GSBA looks to be open to campus community

The Guilford Student Body Association was formed this academic year by combining the Community Senate and CCE Student Government Association. GSBA is seeking to make changes to the operations of the two older organizations.

GSBA hopes to better represent all students while creating a greater sense of cohesion between all students and the various student clubs and organizations found on Guilford’s campus.

One of the main changes from the Community Senate includes the integration of Guilford’s CCE students onto the board. This integration consists of a system of co-vice presidents, with one representing traditional students and the other representing CCE students.

“We need the perspective of the CCE students and their insight on what people need, that we might not see,” said Jeremiah Hedrick, the co-vice president of GSBA representing Guilford’s traditional students.

Through the addition of these new representative positions, GSBA hopes to see an increase in communication between traditional and CCE students. This aligns with the focus of the association for the year, which is centered around representation and inclusion as a community.

“The point is for CCE and traditional students to engage more with each other and for us to learn from each other’s experiences in a way that will be enlightening to all of us,” said Brandon Sullivan, the co-vice president of GSBA representing Guilford’s CCE students.

Another change GSBA would like to pursue includes more meaningful collaboration between clubs.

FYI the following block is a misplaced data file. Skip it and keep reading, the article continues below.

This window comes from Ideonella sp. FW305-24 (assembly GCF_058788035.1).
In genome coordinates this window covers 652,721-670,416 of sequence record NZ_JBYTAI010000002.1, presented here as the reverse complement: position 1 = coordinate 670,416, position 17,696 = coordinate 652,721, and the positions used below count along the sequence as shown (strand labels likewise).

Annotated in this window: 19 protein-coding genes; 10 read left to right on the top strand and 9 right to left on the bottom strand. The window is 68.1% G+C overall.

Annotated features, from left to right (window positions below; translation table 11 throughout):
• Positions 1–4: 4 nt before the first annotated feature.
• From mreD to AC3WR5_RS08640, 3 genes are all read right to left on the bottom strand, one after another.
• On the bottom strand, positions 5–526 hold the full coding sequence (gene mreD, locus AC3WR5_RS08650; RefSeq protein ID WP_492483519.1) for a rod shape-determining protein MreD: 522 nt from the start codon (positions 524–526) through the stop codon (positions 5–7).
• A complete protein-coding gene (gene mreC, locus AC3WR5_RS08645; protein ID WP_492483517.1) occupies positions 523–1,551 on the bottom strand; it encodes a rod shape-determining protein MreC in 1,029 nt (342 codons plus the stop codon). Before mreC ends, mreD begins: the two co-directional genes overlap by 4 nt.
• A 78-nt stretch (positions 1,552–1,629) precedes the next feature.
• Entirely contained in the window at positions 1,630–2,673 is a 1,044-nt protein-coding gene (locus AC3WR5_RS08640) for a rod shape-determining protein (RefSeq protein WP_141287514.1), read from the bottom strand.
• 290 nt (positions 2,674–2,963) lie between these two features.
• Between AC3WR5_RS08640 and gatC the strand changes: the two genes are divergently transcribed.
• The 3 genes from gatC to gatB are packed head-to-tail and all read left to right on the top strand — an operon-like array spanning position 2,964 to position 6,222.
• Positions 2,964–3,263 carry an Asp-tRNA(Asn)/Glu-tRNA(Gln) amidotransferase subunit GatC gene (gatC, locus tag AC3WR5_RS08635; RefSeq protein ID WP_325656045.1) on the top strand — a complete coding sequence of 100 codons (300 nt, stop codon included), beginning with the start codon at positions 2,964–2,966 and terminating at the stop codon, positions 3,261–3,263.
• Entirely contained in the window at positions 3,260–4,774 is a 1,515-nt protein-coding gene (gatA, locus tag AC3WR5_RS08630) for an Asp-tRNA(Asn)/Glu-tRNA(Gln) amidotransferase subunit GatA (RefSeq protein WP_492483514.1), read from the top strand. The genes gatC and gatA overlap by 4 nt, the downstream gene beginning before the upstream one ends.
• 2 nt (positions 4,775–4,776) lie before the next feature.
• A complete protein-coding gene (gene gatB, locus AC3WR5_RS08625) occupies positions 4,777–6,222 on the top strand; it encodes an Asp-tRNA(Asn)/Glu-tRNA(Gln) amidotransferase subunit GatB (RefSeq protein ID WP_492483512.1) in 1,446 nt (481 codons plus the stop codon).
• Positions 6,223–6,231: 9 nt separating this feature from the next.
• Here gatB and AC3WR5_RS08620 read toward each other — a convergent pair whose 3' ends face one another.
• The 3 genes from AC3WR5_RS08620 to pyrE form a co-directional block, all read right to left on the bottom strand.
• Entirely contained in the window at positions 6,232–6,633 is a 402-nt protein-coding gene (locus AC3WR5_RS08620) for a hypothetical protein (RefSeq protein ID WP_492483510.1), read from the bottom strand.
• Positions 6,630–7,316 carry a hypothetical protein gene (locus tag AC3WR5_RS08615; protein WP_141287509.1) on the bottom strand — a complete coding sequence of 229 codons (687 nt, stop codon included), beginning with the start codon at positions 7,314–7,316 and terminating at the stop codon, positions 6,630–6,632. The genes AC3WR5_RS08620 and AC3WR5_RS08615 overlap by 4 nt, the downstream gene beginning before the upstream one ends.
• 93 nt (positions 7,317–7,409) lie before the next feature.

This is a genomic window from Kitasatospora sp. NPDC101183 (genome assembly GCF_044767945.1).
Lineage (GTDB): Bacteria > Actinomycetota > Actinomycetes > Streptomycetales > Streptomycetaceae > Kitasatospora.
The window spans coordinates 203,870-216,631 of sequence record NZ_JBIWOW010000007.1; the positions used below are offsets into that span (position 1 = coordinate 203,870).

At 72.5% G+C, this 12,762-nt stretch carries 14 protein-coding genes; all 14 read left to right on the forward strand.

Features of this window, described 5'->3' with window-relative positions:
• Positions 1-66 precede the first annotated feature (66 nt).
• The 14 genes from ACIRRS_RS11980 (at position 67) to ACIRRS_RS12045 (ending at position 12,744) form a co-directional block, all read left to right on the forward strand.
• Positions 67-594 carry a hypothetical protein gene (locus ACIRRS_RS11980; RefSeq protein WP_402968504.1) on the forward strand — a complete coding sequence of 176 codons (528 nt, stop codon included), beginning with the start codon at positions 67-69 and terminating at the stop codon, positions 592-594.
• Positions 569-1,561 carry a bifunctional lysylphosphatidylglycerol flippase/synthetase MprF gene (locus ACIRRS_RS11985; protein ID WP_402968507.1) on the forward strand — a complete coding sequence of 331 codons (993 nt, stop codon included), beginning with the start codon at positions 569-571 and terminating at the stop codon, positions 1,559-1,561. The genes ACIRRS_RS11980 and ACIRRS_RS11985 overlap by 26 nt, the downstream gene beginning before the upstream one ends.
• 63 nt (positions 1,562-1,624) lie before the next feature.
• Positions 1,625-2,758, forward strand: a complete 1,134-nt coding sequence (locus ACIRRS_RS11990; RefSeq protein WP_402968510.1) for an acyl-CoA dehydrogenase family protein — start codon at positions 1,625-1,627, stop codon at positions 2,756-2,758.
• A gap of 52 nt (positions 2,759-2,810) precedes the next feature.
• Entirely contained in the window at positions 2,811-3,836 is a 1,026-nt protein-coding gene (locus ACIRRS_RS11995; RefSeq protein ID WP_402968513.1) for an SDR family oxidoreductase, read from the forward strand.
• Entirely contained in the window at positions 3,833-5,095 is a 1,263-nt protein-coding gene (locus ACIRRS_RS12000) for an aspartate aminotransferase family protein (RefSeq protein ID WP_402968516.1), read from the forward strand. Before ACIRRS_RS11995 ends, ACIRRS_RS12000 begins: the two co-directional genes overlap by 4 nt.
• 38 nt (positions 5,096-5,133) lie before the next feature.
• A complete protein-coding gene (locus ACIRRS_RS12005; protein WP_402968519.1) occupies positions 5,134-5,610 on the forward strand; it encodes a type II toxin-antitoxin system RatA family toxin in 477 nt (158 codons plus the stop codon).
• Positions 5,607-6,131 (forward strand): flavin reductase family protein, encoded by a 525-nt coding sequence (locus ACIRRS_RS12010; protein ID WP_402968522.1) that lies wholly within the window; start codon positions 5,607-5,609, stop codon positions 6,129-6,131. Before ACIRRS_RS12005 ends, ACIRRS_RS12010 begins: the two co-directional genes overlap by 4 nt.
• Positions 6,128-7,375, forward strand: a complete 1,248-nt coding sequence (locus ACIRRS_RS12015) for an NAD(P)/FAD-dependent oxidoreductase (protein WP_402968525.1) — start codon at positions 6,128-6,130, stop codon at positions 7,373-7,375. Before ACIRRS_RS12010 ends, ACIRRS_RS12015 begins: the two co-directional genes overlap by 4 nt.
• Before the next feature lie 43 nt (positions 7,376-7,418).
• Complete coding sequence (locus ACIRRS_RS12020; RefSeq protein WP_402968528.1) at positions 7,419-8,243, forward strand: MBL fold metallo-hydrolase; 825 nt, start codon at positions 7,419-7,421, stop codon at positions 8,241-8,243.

“We’re focusing on a lot of collaboration and trying to find similarities between clubs, and that’s not to combine the clubs, but it’s mostly to show how similar we can be and how our interests can sometimes merge together, and what that does is it builds audience,” said GSBA president Dwayne Duncan.

By encouraging collaborative work between clubs in organizing and hosting community events, GSBA is looking forward to creating a more closely-knit network of student clubs and organizations on campus.

“We would love to see them share not only support by finances, but also share culture and better understanding and why they are the club that they are,” Hedrick said.

In efforts to voice the hopes and concerns of the whole community, GSBA is also pushing to advocate for more non-GSBA members to attend and participate in the association’s meetings.

“We are pushing to have townhall-like meetings where we are discussing things that matter to the campus as a whole, and not just the clubs,” Duncan said.

Duncan believes this will play an integral role in allowing GSBA to better represent the entire student body, which remains one of the association’s main goals for the academic year.

“We are trying to dismantle the idea of ‘club members only can attend GSBA meetings,’ because we want everyone, all representations of students here, to be able to come and voice their opinions on things,” Duncan said.

GSBA is looking into additional ways it may help to create a more meaningful and engaging experience for all students at Guilford.

“We’ve been working on how to recreate things and make things better for the clubs, better for the students, and the clubs as well,” Duncan said.

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